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15367Re: Jubei-Chan 2 or Absent Mothers

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  • Andy00@aol.com
    Jun 10, 2004
      Well....I think Jubei-chan handled the "dead mother" thing a LITTLE better than most, (or at least it's more complex) 
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      Jiyu and Sai have their OWN issues they have to work through.   Sai is constantly running away from/trying to overcompensate for his feelings of guilt over his wife's death.

      The thing to understand is that Sai KNEW how to break the Mystic Fever (my term) that killed Jiyu's mother.   (Icing down one's body and holding the other.  He does this for Jiyu in the first season, and Ayunosuke does it for Jiyu to keep her from collapsing in the second to last ep in second season.  Freasha can "suck away" the Mystic Fever at will.)

      But he was so busy with work, he succumbed to the temptation of merely assuming that Jiyu thought it was more serious than it was.    So he returns late that night to a young Jiyu not looking at him, and telling him that "Mama's dead."

      This death has been hanging over them for a LOONG time.  Both of them overcompensate to try and create a happy family, to the point of NOT really communicating with each other, but _at_ each other.  (It's no coincidence that their supernatural troubles involve the inability of the dead to either adapt to the present or to move on, and Jiyu and Sai not talking about her being Jubei-chan.)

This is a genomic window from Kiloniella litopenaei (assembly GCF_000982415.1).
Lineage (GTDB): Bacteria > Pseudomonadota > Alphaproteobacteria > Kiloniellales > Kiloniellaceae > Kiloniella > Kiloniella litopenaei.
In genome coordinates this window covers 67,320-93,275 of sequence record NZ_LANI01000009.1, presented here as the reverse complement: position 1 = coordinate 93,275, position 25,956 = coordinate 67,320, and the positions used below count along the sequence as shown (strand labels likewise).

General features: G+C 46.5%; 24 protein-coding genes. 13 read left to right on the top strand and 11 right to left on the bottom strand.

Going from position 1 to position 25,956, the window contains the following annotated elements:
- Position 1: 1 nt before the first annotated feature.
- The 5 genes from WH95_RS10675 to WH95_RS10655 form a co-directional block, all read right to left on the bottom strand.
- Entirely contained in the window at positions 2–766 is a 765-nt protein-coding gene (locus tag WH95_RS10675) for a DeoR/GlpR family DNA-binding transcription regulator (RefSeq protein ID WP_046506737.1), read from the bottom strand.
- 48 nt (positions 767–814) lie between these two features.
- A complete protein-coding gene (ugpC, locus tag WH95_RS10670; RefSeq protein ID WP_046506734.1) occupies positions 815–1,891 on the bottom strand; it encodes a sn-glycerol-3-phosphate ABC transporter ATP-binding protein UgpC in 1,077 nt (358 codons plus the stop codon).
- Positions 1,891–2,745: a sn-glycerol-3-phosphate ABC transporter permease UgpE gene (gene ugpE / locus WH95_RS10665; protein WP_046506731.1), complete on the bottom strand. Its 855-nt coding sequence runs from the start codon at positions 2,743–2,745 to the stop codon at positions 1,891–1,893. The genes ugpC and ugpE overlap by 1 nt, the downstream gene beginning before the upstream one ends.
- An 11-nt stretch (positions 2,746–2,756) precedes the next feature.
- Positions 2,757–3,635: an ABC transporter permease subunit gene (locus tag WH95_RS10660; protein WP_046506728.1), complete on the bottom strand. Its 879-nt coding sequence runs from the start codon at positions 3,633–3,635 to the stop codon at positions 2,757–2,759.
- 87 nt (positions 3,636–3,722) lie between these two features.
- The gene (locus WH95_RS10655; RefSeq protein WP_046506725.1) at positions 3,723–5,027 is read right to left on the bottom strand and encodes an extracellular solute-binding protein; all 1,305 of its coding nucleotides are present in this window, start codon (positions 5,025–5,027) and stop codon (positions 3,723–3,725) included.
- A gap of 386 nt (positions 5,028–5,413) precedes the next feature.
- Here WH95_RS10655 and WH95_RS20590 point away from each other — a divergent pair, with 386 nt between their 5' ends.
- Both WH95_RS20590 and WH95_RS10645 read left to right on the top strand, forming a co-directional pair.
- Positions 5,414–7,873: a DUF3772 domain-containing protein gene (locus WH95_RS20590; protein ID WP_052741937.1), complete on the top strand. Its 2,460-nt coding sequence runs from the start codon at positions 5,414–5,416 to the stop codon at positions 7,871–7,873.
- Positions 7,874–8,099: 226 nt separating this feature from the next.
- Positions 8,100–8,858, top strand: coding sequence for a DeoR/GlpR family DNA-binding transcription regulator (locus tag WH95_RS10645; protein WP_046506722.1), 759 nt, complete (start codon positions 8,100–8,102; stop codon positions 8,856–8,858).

This has resulted in Jiyu's identity being "unbalanced."  Most magical girl series have a mundane goal surrounded by the supernatural, and Jiyu's is

      A friend of mine tells me that all magical girl series are a twisted metaphor for puberty.  Well, Jubei-chan is even more of that than most.   Second season hits that imagery over our heads with most of Jiyu's classmates constantly talking about growing up and deciding what to do with their lives.  The director practically shouts it in episode 11 of Second Season where Sai tells the Disassociated Jiyu that she has to choose her own path, and that he'll support her whatever she does (or whoever she becomes)

      ....and then there's the Freudian approach to this series, which is something else.  Obsessions with parents (both subliminal and direct) and it's affect on gender identity (the eyepatches and swords are rather interesting yonical and phallic symbols)
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